DUSD’s partnership with Care Solace provides access to services for our students, staff, and families at no cost. Please note, this service is an optional resource available by choice and is not mandatory in any way. Care Solace does not require a user’s name, address, phone number, or date of birth. All of the information that is entered on their platform is completely confidential and stored securely.
Care Solace provides care connections for mental health concerns related to:
- bipolar disorder
- obsessive compulsive disorder
- trauma & stress
- disruptive, impulse control
- eating disorders
- neurodevelopmental disorders
To access Care Solace, visit www.caresolace.com/dixonusd
Or call (888) 515-0595
- CA Autism Professional Training and Information Network
- California Department of Education (CDE)
- City of Dixon
- Dixon Family Services
- Northbay Regional
- MIND Institute
- SEIS (Student Education Information System)
- Solano County Family Resources
- Solano County Office of Education
- Solano Education Local Plan Area (SELPA)
I have a problem – Who do I contact?
Contact your student’s special education teacher, site principal, or assistant principal. If you are not able to work out the issue, the district’s Director of Special Education will be able to assist you.
You are also welcome to contact our Department Program Manager, Suzie Alteri, at: 707-693-6300 Ext. 8011 to schedule an appointment with our director.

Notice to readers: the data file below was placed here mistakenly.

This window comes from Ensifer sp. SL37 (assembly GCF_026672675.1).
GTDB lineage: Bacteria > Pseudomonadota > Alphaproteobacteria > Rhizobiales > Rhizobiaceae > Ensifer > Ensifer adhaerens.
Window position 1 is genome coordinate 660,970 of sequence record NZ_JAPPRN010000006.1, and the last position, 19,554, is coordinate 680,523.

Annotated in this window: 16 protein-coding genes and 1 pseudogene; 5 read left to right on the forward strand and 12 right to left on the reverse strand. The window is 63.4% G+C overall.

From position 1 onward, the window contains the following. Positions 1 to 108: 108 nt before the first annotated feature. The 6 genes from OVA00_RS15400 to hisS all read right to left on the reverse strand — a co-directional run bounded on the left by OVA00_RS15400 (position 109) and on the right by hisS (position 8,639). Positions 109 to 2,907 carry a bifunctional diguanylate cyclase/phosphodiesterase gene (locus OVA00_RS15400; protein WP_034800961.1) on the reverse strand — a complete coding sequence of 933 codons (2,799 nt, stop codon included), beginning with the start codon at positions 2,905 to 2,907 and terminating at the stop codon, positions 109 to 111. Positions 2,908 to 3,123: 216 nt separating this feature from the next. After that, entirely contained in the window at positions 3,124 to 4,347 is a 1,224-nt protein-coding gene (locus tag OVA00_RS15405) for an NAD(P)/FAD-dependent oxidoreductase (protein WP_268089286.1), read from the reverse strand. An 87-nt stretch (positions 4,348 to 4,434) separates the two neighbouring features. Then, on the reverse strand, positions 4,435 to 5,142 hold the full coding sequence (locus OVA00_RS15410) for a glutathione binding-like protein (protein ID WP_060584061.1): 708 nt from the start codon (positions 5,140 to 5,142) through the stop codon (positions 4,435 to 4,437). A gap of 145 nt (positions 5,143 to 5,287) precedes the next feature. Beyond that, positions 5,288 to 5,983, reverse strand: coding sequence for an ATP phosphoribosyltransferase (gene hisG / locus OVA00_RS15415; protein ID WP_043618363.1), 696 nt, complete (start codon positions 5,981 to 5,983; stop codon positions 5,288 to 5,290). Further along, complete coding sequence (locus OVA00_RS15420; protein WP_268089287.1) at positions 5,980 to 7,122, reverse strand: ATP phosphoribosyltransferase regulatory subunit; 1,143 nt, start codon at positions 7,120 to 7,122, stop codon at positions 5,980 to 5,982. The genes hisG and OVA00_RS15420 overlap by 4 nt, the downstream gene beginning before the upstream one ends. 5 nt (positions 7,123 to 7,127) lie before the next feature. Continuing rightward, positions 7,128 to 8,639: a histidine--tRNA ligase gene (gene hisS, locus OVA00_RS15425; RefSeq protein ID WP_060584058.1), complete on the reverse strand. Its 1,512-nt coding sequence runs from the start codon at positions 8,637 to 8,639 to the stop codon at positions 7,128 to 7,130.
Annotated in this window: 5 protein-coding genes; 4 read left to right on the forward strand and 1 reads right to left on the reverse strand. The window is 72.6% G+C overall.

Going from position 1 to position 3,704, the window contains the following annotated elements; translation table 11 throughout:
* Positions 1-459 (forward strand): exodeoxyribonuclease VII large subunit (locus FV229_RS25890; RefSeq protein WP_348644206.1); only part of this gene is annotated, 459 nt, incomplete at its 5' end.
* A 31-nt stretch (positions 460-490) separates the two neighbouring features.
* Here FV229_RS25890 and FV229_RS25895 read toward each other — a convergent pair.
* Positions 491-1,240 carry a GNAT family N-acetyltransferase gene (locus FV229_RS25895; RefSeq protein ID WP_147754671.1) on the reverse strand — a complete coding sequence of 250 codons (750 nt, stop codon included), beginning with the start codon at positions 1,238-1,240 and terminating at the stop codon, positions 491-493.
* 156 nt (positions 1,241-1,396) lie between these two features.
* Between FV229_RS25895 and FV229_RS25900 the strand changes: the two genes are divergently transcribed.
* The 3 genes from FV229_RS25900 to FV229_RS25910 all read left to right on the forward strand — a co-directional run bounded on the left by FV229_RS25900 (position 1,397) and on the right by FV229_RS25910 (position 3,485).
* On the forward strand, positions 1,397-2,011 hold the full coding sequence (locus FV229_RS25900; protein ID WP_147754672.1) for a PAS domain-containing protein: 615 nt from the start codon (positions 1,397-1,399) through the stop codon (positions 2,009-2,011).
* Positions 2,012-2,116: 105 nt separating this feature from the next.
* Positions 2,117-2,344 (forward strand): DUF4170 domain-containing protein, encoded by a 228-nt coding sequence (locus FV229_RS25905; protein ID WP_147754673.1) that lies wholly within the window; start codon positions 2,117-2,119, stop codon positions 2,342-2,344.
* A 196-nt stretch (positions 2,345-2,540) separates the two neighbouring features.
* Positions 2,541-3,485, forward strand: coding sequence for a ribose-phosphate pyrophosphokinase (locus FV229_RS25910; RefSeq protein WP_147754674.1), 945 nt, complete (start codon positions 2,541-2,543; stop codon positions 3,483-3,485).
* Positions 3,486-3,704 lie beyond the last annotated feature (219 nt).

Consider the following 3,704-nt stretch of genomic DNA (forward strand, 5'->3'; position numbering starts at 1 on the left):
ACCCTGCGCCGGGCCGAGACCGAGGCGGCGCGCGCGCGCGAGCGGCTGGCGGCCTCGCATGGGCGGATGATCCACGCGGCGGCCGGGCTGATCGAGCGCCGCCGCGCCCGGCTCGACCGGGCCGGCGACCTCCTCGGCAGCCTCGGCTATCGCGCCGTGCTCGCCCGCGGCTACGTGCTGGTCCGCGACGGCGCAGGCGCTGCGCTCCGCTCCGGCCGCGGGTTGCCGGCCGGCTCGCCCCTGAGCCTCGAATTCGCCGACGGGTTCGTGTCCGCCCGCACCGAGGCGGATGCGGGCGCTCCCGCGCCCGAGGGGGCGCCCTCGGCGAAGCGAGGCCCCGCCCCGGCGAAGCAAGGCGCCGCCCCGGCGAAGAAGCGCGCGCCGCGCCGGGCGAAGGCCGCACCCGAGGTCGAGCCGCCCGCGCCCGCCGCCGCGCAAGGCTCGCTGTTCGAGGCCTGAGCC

What is a Student Support Team (SST) and how will this team assist my child?
A referral to a Student Support Team brings together the parent(s), teacher, administrator/counselor, and other professionals at school, to look at the student as a unique individual. The Student Support Team may address learning needs, social concerns, health issues, or other factors that affect the student’s success at school. The meeting will address the student’s strengths, known information, concern areas, identify appropriate actions that the school or family will take, outline needed accommodations/modifications, and who is responsible for each of these items. A follow-up Student Support Team Meeting will be scheduled to address student’s progress and need for further supports.
How do I refer a school-age child for special education?
You, or the teacher, may refer your child to the school’s Student Support Team, to consider the request for an assessment for special education eligibility. Part of the responsibility of the SST (Student Support Team) is to document the modifications and interventions that have been attempted in the general education setting, and to suggest other steps that may be taken to meet the student’s needs in the regular education program. The SST (composed of teacher, principal, counselor or other staff who has an interest in the child) will consider your request, and, if applicable, develop an assessment plan for parent approval, or to respond if the request is not appropriate.
In the Dixon Unified School District, we schedule an SST meeting to consider the request in order to meet the legal requirement that general education supports be utilized as appropriate, before special education is considered.
How is eligibility for special education determined?